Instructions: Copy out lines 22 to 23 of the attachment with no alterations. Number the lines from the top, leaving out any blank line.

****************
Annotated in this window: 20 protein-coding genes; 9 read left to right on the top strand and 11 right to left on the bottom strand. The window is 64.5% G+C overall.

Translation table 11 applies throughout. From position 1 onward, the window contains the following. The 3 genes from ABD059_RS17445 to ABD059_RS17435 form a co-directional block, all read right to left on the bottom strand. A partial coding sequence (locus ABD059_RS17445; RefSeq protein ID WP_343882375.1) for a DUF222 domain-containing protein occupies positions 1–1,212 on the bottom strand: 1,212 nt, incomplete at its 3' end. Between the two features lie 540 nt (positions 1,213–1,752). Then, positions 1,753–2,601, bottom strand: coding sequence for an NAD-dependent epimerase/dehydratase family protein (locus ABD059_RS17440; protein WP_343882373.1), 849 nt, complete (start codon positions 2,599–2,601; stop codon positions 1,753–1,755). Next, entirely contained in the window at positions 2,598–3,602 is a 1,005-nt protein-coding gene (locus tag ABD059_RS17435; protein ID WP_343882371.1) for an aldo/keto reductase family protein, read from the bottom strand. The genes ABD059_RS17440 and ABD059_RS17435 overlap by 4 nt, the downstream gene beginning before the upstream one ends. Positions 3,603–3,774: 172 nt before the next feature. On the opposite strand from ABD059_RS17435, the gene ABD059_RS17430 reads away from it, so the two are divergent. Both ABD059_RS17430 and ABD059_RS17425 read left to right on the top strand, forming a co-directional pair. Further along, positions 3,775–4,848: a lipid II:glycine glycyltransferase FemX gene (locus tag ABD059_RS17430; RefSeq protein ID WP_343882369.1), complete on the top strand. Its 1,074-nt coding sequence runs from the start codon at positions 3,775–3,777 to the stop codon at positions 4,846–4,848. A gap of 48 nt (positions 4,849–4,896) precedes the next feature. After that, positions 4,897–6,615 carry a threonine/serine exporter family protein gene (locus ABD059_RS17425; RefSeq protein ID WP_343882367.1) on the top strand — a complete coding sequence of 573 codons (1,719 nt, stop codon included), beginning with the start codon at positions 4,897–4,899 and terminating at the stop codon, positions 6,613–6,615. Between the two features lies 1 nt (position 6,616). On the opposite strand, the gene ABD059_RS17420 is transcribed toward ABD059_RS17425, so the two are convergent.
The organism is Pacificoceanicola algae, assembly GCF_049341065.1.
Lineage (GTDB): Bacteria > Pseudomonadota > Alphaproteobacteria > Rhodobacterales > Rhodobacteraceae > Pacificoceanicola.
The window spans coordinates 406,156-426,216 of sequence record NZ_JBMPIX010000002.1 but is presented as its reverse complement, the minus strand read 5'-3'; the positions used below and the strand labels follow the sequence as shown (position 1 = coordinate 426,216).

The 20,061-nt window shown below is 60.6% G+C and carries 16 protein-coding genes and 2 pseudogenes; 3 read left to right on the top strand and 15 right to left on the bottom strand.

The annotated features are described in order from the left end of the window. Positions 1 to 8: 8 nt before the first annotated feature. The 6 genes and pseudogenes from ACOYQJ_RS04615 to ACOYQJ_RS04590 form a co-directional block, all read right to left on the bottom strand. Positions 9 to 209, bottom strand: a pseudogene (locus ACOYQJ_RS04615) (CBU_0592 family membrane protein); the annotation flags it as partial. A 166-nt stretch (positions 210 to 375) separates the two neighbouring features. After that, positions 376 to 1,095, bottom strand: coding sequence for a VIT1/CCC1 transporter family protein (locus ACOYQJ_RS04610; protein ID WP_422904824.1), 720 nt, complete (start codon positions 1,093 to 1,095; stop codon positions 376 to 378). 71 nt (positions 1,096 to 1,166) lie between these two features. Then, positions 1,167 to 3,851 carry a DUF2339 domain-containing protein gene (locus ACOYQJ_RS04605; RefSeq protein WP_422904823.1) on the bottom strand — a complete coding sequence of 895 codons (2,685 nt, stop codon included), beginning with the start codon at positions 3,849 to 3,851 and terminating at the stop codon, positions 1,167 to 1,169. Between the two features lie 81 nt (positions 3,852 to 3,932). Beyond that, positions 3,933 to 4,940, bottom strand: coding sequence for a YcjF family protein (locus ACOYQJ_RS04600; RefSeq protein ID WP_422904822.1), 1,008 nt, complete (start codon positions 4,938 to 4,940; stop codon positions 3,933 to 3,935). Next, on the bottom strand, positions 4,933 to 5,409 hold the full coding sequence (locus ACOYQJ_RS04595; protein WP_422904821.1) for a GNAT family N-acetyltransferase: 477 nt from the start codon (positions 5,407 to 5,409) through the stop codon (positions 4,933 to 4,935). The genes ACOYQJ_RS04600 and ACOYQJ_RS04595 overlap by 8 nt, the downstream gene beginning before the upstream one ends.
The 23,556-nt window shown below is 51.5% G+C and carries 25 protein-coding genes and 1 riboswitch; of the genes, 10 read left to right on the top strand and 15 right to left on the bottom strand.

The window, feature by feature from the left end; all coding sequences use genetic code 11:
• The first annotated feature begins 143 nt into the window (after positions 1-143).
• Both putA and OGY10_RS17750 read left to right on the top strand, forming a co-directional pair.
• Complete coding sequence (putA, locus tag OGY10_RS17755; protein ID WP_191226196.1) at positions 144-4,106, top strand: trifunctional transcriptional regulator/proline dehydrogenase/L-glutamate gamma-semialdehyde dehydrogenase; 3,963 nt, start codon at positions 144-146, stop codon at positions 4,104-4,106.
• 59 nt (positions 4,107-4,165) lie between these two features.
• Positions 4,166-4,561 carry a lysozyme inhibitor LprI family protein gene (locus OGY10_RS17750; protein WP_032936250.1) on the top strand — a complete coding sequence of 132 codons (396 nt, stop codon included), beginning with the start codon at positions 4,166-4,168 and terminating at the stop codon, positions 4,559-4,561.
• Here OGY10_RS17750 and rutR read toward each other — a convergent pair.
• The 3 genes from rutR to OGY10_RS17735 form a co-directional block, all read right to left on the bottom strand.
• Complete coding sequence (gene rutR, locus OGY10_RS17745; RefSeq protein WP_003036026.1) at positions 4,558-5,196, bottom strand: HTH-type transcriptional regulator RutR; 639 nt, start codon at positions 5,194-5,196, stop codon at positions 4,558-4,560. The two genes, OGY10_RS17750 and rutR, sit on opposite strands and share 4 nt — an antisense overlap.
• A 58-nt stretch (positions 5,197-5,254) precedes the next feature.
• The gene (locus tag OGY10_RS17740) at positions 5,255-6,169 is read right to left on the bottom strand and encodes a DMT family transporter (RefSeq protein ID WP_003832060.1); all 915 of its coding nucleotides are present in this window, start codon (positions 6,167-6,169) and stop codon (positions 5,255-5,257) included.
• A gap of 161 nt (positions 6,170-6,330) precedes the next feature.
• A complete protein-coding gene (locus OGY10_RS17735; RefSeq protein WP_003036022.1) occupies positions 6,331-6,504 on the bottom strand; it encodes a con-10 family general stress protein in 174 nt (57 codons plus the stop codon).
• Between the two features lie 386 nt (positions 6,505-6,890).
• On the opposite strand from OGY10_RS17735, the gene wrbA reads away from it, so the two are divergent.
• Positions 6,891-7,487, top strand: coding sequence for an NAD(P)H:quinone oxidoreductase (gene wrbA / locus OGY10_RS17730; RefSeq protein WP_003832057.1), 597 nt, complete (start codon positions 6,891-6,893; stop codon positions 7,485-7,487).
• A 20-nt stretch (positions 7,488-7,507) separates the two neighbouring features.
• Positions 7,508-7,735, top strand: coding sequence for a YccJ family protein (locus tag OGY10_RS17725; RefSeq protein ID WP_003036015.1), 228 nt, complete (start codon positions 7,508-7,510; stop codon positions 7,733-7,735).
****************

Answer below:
• Between the two features lie 386 nt (positions 6,505-6,890).
• On the opposite strand from OGY10_RS17735, the gene wrbA reads away from it, so the two are divergent.